Unheard melodies may not, necessarily, be always sweet, yet even when the voices and lyres are singing and strumming somewhere far from the study-room, music makes a charming subject to read about and contemplate. No matter how intellectual a writer on instruments or music-history may get, if he hints at, or promises, a tune behind the words he buoys up our imagination and directs it towards thoughts of a sensible pleasure.
The music itself is never very far from Younger’s mind, and for that very reason I found Music in the Aegean Bronze Age, from the first reading, a delightful monograph. True enough, as he says, “No actual composition of Aegean music has survived” (at least not from before the end of the 5th. century B.C., if Athens of that time is still “Aegean”). However, Younger never lets us forget that 3,000 years ago real people did sing and play, and no doubt — judging from his enthusiasm — with gusto.
The past fifteen years have seen a remarkable surge of interest in the music of ancient times, Greek, Mediterranean, and elsewhere. The study of ancient music can be considered not as a renaissance, but as the opening of an entirely new field. Up to the near present scholarship concentrated on the study of the theoretical treatises that survive from classical antiquity, with limited, and often dreary, results. Over this century western audiences have become accustomed to and fond of a huge variety of musics from both the European past and from every culture of the world. We no longer think it absurd that scholars should sympathetically sift the evidence for ancient music and try to determine how it sounded and felt, on the assumption that, like other “exotic” musics, it must have been good.
Younger styles himself an archaeologist — and musician — specializing in the Aegean Bronze Age. Appropriately enough it is this area’s bronze age he investigates. Younger’s archaeological approach is not only natural but necessary. There are, again, no texts of Bronze Age music, and nothing in the Linear B records — nothing until Homer — of any esthetic concern. What we needed was a painstaking, thorough, and informed look at depictions of musical scenes and the physical remains of instruments. This is exactly what Younger has given us, in his chapter one, a survey of surviving evidence. In chapter two he draws broader conclusions about the role of music in Aegean society.
Song is such a human universal that one need only gently insist on seeing depictions of people singing. One representation of singing, the Harvester Vase from Ayia Triada in Crete, is not only beautiful in itself, Younger manages to make, on its evidence, a number of very interesting speculations about music, singing, and dance.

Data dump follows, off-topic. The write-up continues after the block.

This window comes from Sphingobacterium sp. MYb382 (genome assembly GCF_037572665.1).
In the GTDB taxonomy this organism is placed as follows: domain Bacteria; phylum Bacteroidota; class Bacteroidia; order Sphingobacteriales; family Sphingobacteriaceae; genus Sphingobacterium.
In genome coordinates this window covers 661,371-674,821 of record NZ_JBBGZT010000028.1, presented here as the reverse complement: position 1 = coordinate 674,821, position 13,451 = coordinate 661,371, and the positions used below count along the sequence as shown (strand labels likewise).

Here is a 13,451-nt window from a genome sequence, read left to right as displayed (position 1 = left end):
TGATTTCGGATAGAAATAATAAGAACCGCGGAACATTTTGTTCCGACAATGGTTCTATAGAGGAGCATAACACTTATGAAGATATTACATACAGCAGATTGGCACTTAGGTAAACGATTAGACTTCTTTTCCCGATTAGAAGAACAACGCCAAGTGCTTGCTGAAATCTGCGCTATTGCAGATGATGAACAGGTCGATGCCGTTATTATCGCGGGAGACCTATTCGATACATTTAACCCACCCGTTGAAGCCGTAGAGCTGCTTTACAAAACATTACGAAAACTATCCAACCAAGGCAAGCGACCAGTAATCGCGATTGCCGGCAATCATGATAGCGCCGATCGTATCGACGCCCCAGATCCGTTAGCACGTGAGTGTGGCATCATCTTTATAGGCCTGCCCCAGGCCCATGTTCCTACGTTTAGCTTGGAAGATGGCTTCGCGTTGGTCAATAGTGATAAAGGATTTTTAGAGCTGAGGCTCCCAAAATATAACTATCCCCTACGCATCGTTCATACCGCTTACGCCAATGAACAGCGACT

Although the number of Bronze Age instruments played was small, all the categories of instrument, string, wind (both reed and “brass”), and percussion, found a place there. Not surprisingly, both the Minoans and the Myceneans, through most of their history, favored the various forms of lyre, phorminx, chelys (tortoise shell lyre), kithara, and the aulos.
The stringed instrument to show up earliest though is the harp. Harps are depicted in some, apparently genuine, Cycladic figurines, in sealstones, and schematically in the Cretan hieroglyphic script. Representations cease after the end of the Middle Bronze Age, at the same time that depictions of the phorminx begin to appear. The conclusion is that the harp became obsolescent, or specialized and reserved for women’s use. This would explain the rarity of the harp in musical scenes of the classical period.
Lyres begin to appear when harps fade away. The phorminx, a lyre with elaborate arms and a crescent-shaped sound-box, is the first type represented, in a sealstone from Knossos. From this point on the lyre’s history continues up to the classical age, gathering new varieties (the chelys lyre, the kithara) along the way. “Cavorting blue monkeys” play triangular lyres without soundbox in fresco from Thera, and may be toys. The Cretan Ayia Triada Sarcophagus shows a phorminx, whose arms are gracefully curved, that clearly possesses seven strings. In other depictions where the strings can be counted, the number is seven. This evidence handsomely disposes of the myth, so cherished in antiquity, that the primitive lyre started out with four strings and gained three more by the innovation of Terpander in the seventh century.
The aulos — or rather auloi, as the pipes were always played in pairs
Whether the syrinx, or panpipe, existed during the Bronze Age is doubtful. In the period Younger treats the only things which depict syrinxes are certain Cycladic statuettes of unclear provenance, which may well be forgeries. “Even more troubling,” says Younger, “the statuettes misunderstand the technique of playing, for they represent the player holding the syrinx up to the mouth like a sandwich as if the musician were to blow down into the tubes, not across their tops.” [p. 34] Younger’s doubts are a wholesome caveat for text-centered scholars like myself, who may understand the rudiments of ancient art, but know nothing about the chicaneries of the modern art-trade, which an archaeologist ignores at his peril.
Triton shells, or imitations, are found among the cult paraphernalia. Some have their apex sawn open, and could have functioned as a trumpet, as large shells are used in many parts of the world, including Crete. Whether the Bronze Age Aegeans actually tooted their shells is unclear. Certainly the classical Greeks blasted on their sea-spirals, but only one Bronze Age sealstone shows both a person and a shell together, in a relationship hard to interpret. Yet when all is considered, Younger’s conjecture that triton shells were indeed used as trumpets is a lot more plausible than not.
Among percussion instruments, both sistra and cymbals are found in the Aegean Bronze Age, as they are throughout antiquity up to very late.
How much information about music can one get from depictions of instruments and musical scenes, or from pieces of the instruments themselves? Frescoes, seals, figurines, and lyre-fragments themselves are quite pathetically mute. In fact, we can learn quite a lot from these remnants, if looked at with such skill and imagination as Younger brings to bear.